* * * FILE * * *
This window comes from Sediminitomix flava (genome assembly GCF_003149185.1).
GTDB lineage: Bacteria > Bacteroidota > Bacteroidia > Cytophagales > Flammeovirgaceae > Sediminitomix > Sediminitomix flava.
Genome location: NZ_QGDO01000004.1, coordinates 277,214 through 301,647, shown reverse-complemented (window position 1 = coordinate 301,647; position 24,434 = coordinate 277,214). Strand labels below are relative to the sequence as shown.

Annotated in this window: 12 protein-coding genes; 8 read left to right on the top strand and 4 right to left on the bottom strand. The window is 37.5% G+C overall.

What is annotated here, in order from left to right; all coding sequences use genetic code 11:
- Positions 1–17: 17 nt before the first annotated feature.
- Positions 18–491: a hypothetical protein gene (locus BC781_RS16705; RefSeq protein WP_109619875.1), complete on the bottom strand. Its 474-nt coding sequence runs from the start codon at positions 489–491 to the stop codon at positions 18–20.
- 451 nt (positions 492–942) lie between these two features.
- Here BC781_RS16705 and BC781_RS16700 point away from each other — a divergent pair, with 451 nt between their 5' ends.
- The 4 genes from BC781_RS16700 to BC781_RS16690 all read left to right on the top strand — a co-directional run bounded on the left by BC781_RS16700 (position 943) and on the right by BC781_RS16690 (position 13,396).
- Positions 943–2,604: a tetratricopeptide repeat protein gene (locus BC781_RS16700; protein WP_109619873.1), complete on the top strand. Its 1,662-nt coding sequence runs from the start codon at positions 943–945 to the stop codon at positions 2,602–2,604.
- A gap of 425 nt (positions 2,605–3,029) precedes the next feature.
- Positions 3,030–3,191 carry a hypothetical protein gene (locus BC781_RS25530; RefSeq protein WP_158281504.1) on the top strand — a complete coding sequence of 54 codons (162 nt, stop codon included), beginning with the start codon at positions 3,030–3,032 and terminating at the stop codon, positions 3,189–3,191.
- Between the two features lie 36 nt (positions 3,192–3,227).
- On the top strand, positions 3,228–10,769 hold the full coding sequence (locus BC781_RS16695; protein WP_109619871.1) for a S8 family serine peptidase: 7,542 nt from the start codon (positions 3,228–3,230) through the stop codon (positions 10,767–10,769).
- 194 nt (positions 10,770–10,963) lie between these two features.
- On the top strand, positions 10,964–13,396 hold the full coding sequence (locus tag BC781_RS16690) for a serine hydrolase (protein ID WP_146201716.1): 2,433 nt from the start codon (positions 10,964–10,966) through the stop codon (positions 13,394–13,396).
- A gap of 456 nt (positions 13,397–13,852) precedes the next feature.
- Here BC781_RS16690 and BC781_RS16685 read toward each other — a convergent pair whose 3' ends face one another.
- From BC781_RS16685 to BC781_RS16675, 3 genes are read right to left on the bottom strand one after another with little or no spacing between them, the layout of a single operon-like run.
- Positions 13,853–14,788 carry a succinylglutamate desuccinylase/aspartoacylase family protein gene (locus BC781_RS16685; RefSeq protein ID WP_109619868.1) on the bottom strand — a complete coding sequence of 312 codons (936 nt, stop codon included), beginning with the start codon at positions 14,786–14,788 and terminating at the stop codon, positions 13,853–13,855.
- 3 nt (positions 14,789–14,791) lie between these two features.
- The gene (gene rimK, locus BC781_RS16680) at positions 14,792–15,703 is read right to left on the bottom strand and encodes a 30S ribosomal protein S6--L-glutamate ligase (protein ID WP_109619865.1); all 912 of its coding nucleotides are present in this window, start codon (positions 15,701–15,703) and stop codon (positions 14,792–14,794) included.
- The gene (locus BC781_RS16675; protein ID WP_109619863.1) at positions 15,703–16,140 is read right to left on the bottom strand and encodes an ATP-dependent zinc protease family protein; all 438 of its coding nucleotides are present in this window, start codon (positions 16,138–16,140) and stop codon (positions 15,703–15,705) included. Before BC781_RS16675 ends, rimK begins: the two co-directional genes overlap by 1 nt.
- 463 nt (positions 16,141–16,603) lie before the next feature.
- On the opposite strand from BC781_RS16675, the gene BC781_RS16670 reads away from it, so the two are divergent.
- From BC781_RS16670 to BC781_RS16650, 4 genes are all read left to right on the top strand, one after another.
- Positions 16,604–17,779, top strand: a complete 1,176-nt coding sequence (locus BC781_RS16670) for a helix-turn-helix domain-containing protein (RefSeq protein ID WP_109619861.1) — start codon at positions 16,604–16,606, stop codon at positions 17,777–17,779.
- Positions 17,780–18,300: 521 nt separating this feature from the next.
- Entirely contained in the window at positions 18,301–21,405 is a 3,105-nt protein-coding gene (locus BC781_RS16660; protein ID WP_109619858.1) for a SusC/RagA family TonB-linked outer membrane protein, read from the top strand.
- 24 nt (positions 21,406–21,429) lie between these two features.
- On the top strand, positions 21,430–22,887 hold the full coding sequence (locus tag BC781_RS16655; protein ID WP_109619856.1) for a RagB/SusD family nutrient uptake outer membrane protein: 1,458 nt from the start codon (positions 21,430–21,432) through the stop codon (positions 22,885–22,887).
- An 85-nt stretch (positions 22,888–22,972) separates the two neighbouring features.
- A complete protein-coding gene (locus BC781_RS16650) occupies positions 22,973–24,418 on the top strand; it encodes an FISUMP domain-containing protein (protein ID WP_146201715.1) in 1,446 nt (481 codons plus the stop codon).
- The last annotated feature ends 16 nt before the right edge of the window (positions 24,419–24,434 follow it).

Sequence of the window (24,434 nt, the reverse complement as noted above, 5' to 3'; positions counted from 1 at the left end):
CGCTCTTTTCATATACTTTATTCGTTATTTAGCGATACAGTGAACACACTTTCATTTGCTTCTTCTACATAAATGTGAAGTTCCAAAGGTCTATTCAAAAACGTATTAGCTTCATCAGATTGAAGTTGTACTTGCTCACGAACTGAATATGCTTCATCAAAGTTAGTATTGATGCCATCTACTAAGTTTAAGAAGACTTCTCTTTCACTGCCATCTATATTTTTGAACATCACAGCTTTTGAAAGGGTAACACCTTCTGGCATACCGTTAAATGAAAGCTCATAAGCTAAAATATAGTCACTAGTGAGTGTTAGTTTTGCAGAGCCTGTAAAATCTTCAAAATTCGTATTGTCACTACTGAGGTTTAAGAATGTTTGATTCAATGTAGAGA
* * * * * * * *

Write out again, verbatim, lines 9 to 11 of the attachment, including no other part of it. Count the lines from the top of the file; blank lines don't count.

- Here BC781_RS16705 and BC781_RS16700 point away from each other — a divergent pair, with 451 nt between their 5' ends.
- The 4 genes from BC781_RS16700 to BC781_RS16690 all read left to right on the top strand — a co-directional run bounded on the left by BC781_RS16700 (position 943) and on the right by BC781_RS16690 (position 13,396).
- Positions 943–2,604: a tetratricopeptide repeat protein gene (locus BC781_RS16700; protein WP_109619873.1), complete on the top strand. Its 1,662-nt coding sequence runs from the start codon at positions 943–945 to the stop codon at positions 2,602–2,604.